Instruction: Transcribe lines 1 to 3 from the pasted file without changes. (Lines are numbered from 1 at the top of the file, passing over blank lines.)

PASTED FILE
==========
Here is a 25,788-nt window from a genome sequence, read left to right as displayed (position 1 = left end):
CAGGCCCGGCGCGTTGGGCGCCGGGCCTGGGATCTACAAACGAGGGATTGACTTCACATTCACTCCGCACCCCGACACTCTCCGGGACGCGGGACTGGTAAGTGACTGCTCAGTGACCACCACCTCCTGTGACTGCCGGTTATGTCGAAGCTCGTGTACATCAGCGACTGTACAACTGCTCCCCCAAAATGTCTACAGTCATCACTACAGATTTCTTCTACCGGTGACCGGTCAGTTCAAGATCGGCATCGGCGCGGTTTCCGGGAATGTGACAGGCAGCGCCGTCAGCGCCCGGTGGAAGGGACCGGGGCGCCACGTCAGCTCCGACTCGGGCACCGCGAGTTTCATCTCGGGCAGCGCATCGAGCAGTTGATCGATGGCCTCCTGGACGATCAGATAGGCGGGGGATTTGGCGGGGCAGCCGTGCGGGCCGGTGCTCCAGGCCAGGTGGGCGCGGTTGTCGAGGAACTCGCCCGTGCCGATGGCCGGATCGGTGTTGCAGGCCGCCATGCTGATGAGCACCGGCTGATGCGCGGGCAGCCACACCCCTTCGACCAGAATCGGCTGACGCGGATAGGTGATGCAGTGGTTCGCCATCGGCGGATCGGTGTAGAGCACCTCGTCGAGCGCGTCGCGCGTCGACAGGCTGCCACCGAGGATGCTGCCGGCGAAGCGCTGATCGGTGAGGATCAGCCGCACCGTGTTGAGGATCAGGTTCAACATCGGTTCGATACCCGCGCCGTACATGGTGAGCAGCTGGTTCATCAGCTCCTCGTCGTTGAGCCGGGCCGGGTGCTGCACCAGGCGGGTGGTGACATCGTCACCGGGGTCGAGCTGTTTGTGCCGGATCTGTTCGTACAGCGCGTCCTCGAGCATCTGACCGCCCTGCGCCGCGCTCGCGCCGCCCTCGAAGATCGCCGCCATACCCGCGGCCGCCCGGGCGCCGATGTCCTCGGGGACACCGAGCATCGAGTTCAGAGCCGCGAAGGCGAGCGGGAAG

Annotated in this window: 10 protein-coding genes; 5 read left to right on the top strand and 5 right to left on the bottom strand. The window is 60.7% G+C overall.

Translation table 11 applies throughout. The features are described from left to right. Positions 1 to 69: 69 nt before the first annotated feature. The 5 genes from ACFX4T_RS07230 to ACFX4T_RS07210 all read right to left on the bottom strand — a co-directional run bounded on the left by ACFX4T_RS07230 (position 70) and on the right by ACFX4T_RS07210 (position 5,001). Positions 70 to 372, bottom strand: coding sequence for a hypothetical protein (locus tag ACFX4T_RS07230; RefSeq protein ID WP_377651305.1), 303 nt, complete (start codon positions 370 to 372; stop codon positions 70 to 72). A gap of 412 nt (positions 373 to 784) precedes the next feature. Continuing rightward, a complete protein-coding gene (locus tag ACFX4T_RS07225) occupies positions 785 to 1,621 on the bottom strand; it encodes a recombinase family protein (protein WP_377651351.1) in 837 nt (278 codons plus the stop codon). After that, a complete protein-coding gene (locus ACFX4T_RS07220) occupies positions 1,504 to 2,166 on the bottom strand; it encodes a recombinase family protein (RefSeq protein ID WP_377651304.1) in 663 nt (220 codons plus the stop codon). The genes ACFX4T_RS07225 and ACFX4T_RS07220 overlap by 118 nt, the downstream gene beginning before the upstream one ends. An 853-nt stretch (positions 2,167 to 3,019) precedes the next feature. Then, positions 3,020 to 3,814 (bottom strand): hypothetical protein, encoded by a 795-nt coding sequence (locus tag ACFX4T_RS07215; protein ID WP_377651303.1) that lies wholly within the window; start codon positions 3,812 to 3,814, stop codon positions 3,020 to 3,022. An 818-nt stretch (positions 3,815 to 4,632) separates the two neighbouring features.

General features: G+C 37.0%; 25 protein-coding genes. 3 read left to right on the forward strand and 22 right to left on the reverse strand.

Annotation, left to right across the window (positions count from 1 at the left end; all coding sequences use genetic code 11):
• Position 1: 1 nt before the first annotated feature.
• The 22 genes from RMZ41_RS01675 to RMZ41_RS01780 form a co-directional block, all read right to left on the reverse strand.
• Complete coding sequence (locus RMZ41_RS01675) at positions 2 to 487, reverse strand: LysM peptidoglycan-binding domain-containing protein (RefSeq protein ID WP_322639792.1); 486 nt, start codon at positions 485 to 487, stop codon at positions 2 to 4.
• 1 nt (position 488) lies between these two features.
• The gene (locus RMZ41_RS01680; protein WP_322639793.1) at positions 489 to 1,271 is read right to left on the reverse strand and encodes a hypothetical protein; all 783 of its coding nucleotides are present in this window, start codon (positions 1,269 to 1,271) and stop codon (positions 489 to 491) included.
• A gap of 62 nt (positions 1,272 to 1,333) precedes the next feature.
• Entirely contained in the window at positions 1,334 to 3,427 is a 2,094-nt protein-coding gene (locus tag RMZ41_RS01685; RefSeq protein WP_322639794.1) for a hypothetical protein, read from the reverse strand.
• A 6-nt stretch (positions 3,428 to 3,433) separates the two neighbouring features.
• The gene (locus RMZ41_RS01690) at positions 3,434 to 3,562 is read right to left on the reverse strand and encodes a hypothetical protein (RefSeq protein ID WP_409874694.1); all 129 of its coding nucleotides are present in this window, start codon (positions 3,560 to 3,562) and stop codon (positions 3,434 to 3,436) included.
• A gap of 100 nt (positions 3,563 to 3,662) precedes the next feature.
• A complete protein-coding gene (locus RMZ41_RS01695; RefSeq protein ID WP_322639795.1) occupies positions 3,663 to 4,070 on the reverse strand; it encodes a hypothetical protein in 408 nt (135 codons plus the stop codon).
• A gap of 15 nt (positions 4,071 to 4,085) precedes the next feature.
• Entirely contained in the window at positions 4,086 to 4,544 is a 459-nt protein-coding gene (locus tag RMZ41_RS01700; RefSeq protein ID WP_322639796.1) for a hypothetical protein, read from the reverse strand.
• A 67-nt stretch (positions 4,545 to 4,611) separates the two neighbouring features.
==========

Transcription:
Here is a 25,788-nt window from a genome sequence, read left to right as displayed (position 1 = left end):
CAGGCCCGGCGCGTTGGGCGCCGGGCCTGGGATCTACAAACGAGGGATTGACTTCACATTCACTCCGCACCCCGACACTCTCCGGGACGCGGGACTGGTAAGTGACTGCTCAGTGACCACCACCTCCTGTGACTGCCGGTTATGTCGAAGCTCGTGTACATCAGCGACTGTACAACTGCTCCCCCAAAATGTCTACAGTCATCACTACAGATTTCTTCTACCGGTGACCGGTCAGTTCAAGATCGGCATCGGCGCGGTTTCCGGGAATGTGACAGGCAGCGCCGTCAGCGCCCGGTGGAAGGGACCGGGGCGCCACGTCAGCTCCGACTCGGGCACCGCGAGTTTCATCTCGGGCAGCGCATCGAGCAGTTGATCGATGGCCTCCTGGACGATCAGATAGGCGGGGGATTTGGCGGGGCAGCCGTGCGGGCCGGTGCTCCAGGCCAGGTGGGCGCGGTTGTCGAGGAACTCGCCCGTGCCGATGGCCGGATCGGTGTTGCAGGCCGCCATGCTGATGAGCACCGGCTGATGCGCGGGCAGCCACACCCCTTCGACCAGAATCGGCTGACGCGGATAGGTGATGCAGTGGTTCGCCATCGGCGGATCGGTGTAGAGCACCTCGTCGAGCGCGTCGCGCGTCGACAGGCTGCCACCGAGGATGCTGCCGGCGAAGCGCTGATCGGTGAGGATCAGCCGCACCGTGTTGAGGATCAGGTTCAACATCGGTTCGATACCCGCGCCGTACATGGTGAGCAGCTGGTTCATCAGCTCCTCGTCGTTGAGCCGGGCCGGGTGCTGCACCAGGCGGGTGGTGACATCGTCACCGGGGTCGAGCTGTTTGTGCCGGATCTGTTCGTACAGCGCGTCCTCGAGCATCTGACCGCCCTGCGCCGCGCTCGCGCCGCCCTCGAAGATCGCCGCCATACCCGCGGCCGCCCGGGCGCCGATGTCCTCGGGGACACCGAGCATCGAGTTCAGAGCCGCGAAGGCGAGCGGGAAG

Annotated in this window: 10 protein-coding genes; 5 read left to right on the top strand and 5 right to left on the bottom strand. The window is 60.7% G+C overall.